Artist’s Exhibit Borrows Human Tech To Solve Nature’s Manmade Problems

April 1, 2017

Humans have long looked to animals for design inspiration. From basic camouflage to a quiet bullet train in Japan to the Wright brothers’ wings, the process called biomimicry is a basic tenet of human engineering.

Jonathon Keats has turned it on its head.

The artist and philosopher’s latest exhibit, at the Samek Art Museum at Bucknell University in Pennsylvania, is a thought experiment on the selfish ways we humans innovate.

The central question of the works: We steal the animal kingdom’s evolutionary inventions, so why shouldn’t the animal kingdom steal ours?

“What I’ve observed as I’ve researched these inventions is that they’re really great for us, but not necessarily so good for the species that came up with them in the first place,” Keats told NPR Here & Now host Robin Young. “Or more broadly, that our technologies have made the world much more difficult for life on the planet aside from us.”

He didn’t need to create anything new to show the absurdity of human problem-solving — all he had to do was give our technology to animals. The pieces in his exhibit are based on actual problems, and demonstrate solutions that are technically within the realm of possibility.

Take for instance, his “GPS For Birds” model:

The problem is well-documented: Climate change is threatening bird populations because their normal migration patterns now lead them to spots where they no longer can nest safely. Keats’ proposed solution is a sort of drone magnet, which would neutralize a bird’s natural compass and create a new migration pattern that would lead them to a safer place to nest.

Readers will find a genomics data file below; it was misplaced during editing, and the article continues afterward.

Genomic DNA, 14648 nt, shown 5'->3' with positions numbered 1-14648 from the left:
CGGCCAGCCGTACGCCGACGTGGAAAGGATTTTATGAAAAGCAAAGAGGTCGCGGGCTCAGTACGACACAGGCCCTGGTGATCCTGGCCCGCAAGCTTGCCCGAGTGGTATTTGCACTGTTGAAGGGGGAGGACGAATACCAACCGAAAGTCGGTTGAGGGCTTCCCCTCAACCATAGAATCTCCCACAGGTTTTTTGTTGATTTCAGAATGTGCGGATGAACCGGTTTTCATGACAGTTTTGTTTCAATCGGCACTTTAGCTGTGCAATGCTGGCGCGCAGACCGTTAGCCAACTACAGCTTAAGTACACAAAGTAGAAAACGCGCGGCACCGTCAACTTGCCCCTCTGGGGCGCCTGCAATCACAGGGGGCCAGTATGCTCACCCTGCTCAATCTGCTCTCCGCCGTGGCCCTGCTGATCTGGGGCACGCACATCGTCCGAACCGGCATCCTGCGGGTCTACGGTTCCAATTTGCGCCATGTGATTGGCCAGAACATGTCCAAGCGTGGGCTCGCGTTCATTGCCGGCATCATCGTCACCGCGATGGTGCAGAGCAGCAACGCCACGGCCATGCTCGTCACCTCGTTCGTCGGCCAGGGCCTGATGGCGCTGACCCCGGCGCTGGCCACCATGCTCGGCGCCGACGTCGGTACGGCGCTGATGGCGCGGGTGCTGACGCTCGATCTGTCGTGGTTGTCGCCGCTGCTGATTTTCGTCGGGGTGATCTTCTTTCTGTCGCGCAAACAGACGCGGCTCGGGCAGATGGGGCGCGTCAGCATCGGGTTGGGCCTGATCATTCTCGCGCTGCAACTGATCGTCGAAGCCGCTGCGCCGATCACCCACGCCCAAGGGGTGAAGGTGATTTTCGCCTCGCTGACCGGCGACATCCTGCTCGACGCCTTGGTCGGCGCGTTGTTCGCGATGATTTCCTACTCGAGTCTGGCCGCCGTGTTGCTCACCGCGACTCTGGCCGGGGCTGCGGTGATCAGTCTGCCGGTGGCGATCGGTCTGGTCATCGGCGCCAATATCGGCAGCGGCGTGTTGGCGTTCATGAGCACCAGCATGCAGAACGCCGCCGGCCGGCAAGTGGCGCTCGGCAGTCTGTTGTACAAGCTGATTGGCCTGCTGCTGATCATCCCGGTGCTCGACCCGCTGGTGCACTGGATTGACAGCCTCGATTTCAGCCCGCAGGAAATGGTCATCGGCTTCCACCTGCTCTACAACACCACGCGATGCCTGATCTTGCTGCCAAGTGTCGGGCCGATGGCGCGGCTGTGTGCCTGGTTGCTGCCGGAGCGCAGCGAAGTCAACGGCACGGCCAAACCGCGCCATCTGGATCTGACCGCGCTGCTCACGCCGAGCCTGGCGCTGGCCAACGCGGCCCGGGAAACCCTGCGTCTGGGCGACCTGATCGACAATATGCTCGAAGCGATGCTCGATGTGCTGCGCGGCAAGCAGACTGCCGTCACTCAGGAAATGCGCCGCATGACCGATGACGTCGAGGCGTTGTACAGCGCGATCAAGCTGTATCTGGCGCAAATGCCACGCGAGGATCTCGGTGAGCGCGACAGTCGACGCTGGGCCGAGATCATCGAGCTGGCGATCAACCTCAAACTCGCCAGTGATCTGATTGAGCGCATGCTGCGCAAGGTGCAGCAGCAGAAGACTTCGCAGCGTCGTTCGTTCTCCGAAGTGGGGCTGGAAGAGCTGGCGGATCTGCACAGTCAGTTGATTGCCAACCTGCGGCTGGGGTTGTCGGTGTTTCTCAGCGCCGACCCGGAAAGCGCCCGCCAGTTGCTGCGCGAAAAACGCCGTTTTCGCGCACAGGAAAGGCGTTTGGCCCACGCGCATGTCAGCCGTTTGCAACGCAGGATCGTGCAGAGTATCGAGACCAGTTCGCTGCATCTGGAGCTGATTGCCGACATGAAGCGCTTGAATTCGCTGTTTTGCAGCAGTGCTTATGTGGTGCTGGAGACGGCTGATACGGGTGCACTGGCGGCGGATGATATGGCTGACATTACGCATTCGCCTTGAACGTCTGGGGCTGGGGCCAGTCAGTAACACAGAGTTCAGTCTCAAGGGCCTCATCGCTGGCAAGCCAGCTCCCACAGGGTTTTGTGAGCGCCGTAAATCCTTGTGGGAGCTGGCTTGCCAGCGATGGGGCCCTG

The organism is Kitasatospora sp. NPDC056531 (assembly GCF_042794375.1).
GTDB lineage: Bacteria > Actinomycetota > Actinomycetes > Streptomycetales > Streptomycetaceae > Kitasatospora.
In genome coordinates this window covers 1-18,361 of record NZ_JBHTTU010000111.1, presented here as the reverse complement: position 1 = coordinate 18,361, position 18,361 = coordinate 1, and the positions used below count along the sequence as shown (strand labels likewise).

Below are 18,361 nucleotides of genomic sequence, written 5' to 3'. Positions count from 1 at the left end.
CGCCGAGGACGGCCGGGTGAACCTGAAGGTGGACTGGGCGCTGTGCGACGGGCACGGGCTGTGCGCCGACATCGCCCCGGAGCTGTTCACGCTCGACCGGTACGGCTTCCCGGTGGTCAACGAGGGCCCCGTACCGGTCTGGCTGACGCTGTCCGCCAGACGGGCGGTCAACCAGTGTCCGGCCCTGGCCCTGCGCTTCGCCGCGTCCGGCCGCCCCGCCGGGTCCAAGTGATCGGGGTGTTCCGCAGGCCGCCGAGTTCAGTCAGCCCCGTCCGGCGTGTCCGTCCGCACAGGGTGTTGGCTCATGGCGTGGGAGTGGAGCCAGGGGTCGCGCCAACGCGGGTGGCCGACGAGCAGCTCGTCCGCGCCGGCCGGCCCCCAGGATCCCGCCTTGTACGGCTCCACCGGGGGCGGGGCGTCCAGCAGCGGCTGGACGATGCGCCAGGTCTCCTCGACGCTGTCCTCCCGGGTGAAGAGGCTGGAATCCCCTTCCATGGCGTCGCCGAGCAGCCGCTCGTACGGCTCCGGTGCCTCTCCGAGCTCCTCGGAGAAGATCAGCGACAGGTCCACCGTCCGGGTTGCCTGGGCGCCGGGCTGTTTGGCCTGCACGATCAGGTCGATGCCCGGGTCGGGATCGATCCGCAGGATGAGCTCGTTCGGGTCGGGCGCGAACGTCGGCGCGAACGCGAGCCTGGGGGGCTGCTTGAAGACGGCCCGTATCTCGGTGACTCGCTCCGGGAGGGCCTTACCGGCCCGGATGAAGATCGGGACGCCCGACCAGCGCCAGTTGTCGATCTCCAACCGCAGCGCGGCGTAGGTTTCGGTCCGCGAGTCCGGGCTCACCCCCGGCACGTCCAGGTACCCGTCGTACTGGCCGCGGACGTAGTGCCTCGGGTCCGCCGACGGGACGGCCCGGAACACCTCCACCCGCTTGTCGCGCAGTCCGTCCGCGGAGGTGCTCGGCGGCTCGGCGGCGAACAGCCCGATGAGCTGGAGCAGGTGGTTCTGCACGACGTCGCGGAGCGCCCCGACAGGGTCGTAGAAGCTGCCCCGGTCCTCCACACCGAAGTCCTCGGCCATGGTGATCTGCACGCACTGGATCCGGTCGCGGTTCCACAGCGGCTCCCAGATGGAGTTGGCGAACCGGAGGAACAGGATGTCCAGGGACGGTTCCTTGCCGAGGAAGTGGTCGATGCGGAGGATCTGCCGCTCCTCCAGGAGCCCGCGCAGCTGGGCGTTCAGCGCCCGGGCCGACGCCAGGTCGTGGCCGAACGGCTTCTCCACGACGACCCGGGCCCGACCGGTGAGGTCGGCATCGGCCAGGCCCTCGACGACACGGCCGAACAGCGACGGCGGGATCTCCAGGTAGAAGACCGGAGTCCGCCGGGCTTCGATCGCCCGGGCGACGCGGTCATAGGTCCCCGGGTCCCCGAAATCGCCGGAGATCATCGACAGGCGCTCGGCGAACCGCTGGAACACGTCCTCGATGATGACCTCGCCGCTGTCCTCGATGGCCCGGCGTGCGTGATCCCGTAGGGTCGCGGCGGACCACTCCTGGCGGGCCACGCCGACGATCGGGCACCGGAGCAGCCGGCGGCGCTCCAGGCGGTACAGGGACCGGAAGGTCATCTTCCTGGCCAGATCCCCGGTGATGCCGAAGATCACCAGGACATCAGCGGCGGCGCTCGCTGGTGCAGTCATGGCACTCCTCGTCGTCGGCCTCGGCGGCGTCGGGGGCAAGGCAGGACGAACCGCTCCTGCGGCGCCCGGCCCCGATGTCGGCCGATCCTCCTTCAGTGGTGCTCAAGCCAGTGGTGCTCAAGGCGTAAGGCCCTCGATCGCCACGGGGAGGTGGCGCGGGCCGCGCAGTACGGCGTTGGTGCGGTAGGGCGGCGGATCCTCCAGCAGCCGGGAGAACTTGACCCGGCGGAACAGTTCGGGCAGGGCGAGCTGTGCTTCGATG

Like a vicious innovation circle, Keats says humans create technology to fix problems caused by the technology they already have. His exhibit pushes that concept into the absurd.

“Where it gets more interesting for me is where all of this starts to fall apart,” Keats says. “Does it really make much sense for us to have all of these flocks of drones as ways of getting birds around? Do we really want to bring other organisms into this kind of pileup of technology on top of technology that is very much the human way?”

In other words, even if it’s possible, why create thousands or tens of thousands of drone GPS magnet planes, when we could just work to combat the damage to the planet that’s hurting the birds in the first place?

“This way to me seems, potentially, to be unsustainable — and certainly to be questionable in terms of the logic,” Keats says.

His exhibit, which explores a number of other philosophical questions as well, is on display at the Samek Museum in Lewisburg, Pa., until June.

You can see some of his other designs below:

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